I’d like to add to Women’s Voices’ 9/11 remembrance this story of healing. All of us over 40 have experienced some natural disaster, together with personal catastrophes. It is all too easy to retreat inside and ruminate on our wounds, and to seek support or professional help to heal. That’s fine as far as it goes, but often, it does not go far enough. There is another way. That is by turning outward, and through compassion for others in the throes of loss, employing our skills and experience to help them through a dark passage.

I met Lt. Bill Keegan at Ground Zero, where I spent a good deal of time while researching and writing a book about the families, cops and firefighters who lost the greatest number of loved ones when the Towers went down: “Middletown, America: One Town’s Passage From Trauma to Hope.” He and the men and women on his team taught me a great deal about how to turn trauma into hope.

                                                                        –Gail Sheehy

Irene has reminded us that when hurricanes, floods, earthquakes, tornadoes or fires unleash fickle fury, no man or woman is an island.

Let’s also remember what some of the bravest Americans did in the aftermath of another national trauma, on 9/11, and how it helped them heal emotionally and spiritually.

Bill Keegan is one of my heroes. A lieutenant with the Port Authority police, he stood on the vast crematorium at the World Trade Center on the night of Sept. 12, unable to think straight. He knew some of his ablest officers and best friends were lost in the voids below. How could he command men whose brothers and fathers were buried in there?

But when he saw cops running up on top of a seven-story mountain of fiery ruins to work with their hands, he knew what to do. “Awright, we’re gonna start small,” he shouted to men near him. “Clear this one little area. Get a board in here for a desk. Get bulldozers in here. Let’s just start.”

He set up a leadership tree with 300-400 volunteers, active and retired cops, women with staff jobs at Port Authority, and construction workers. His team bonded. They worked in shifts, every night, for the next nine months. I knew him as the beloved night commander of Ground Zero.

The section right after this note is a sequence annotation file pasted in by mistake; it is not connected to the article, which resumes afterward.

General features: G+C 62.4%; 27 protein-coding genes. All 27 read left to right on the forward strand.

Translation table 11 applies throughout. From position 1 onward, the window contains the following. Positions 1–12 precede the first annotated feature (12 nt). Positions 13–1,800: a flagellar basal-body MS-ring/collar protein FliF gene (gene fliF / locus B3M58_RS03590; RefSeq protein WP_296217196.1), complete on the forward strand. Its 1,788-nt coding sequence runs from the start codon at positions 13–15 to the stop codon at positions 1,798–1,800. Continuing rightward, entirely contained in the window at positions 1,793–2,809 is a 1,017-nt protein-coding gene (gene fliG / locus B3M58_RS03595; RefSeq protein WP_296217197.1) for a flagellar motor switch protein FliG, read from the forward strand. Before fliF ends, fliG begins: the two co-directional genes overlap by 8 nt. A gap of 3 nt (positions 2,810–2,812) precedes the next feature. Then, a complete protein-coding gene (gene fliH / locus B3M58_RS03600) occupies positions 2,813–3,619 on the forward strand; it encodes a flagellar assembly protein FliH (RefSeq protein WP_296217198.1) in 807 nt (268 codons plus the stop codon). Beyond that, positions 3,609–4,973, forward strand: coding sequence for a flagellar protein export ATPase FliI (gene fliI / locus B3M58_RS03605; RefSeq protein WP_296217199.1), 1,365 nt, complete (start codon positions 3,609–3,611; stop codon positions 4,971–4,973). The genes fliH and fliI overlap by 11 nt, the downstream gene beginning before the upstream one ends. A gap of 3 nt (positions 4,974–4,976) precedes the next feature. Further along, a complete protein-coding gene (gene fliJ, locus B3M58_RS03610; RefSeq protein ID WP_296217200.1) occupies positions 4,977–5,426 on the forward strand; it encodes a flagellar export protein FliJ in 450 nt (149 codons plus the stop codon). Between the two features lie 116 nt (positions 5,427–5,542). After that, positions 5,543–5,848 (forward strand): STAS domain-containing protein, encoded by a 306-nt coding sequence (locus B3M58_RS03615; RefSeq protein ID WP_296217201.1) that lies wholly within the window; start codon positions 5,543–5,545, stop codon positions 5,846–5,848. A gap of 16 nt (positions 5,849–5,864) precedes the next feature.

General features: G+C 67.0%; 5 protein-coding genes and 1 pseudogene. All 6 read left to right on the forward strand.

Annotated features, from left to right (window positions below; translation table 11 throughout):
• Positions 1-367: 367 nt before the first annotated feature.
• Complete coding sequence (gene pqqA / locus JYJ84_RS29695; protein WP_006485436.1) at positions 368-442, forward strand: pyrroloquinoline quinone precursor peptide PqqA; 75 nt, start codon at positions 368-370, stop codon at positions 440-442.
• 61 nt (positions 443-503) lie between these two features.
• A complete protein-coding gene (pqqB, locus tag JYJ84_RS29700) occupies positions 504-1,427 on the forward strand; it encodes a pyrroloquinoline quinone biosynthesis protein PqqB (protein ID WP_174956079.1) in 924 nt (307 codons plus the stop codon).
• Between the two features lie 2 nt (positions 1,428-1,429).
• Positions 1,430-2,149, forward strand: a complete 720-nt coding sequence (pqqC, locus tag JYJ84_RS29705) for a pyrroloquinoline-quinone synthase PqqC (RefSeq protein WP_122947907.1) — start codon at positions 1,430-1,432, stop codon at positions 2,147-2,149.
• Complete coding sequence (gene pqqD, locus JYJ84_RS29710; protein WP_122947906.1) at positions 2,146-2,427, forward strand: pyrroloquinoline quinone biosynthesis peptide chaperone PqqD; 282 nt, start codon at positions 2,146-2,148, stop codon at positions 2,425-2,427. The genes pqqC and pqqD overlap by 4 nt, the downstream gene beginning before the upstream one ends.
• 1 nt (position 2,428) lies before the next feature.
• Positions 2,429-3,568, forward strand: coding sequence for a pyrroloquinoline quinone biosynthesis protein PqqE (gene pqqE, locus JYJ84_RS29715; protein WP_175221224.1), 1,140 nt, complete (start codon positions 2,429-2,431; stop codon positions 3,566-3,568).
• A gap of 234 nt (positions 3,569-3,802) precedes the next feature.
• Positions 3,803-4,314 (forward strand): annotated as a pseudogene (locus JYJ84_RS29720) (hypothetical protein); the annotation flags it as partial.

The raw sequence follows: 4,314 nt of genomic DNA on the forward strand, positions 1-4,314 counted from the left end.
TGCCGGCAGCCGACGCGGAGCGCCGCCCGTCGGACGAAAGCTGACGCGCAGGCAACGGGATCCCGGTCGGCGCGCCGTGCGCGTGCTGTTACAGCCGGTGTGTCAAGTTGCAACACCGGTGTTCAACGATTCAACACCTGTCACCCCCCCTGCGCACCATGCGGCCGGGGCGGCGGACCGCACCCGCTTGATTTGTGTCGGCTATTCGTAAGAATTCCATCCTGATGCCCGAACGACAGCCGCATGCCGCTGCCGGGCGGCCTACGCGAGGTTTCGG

Only when it was all over did the workers begin falling apart. Money was not enough; church was not enough; drugs and drink didn’t help grief and guilt. Two years after their service on 9/11, Keegan knew he and his team all needed to get outside themselves.

“Hey, we may be the most experienced people dealing with catastrophic events. Why don’t we get together and do it again, on a voluntary basis?”

Fifty men who had worked on the pile with him jumped at the chance. They missed the camaraderie, the humor, the sense of humanity they had felt in using their skills to comfort others.

That core group trucked down to New Orleans in the immediate aftermath of Hurricane Katrina. “I have 50 people here who want to help rebuild the Ninth Ward so people can be back in their homes for Christmas,” Keegan told local authorities. Working with St. Bernard Parish, his team rebuilt 12 homes in six days.

Keegan found funding to launch a non-profit, H.E.A.R.T. 9/11 (Healing Emergency Aid Response Team). Since Katrina, H.E.A.R.T.’s 300 volunteers have responded 26 times to other disasters: the Gulf Coast, Nashville, Haiti. In the wake of Hurricane Irene, they have been all over Hoboken, Newark and Hudson County, N.J. They have learned a lesson that any one of us can follow.

We’re all now struggling against a man-made economic disaster. The longer people are unemployed, the less likely they are to continue looking for work. One way to push back against despair is to volunteer to help others in your community whose homes or businesses have been destroyed. It can be extremely empowering. You learn new skills. And we could all use some hands-on experience in drying out basements. Irene will surely have a sister.

Previously posted at USA Today.

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